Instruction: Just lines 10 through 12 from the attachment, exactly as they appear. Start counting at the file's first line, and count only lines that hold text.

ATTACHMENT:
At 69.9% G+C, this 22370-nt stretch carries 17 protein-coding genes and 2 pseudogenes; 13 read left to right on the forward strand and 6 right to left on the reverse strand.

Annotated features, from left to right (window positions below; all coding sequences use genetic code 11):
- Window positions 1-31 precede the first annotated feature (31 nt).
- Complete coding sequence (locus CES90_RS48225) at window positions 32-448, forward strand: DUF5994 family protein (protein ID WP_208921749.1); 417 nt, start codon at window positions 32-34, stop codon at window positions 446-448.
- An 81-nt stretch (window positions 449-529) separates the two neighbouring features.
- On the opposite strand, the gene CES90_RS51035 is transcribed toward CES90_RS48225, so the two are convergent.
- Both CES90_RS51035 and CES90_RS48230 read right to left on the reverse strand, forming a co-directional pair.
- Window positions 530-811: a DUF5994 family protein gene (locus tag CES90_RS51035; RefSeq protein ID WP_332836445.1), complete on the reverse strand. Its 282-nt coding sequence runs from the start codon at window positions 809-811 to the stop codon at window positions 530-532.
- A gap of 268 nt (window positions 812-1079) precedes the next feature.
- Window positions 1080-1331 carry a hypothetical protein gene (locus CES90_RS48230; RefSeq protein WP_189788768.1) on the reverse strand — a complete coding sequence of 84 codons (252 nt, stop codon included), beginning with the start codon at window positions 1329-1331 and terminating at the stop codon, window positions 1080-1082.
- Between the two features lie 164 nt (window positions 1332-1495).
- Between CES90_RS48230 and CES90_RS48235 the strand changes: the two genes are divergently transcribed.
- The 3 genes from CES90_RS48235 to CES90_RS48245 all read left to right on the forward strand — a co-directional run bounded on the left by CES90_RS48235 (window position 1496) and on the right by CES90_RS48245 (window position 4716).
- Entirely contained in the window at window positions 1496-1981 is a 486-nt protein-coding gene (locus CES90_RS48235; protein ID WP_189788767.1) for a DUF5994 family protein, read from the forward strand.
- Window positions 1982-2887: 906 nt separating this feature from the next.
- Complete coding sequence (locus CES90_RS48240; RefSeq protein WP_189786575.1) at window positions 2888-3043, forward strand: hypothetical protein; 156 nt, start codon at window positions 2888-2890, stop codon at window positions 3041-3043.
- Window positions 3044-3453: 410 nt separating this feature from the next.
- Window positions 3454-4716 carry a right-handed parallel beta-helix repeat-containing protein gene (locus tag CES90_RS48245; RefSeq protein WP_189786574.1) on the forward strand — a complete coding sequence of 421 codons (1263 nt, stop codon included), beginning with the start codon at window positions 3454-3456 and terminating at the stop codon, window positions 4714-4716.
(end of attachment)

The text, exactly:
- Window positions 1080-1331 carry a hypothetical protein gene (locus CES90_RS48230; RefSeq protein WP_189788768.1) on the reverse strand — a complete coding sequence of 84 codons (252 nt, stop codon included), beginning with the start codon at window positions 1329-1331 and terminating at the stop codon, window positions 1080-1082.
- Between the two features lie 164 nt (window positions 1332-1495).
- Between CES90_RS48230 and CES90_RS48235 the strand changes: the two genes are divergently transcribed.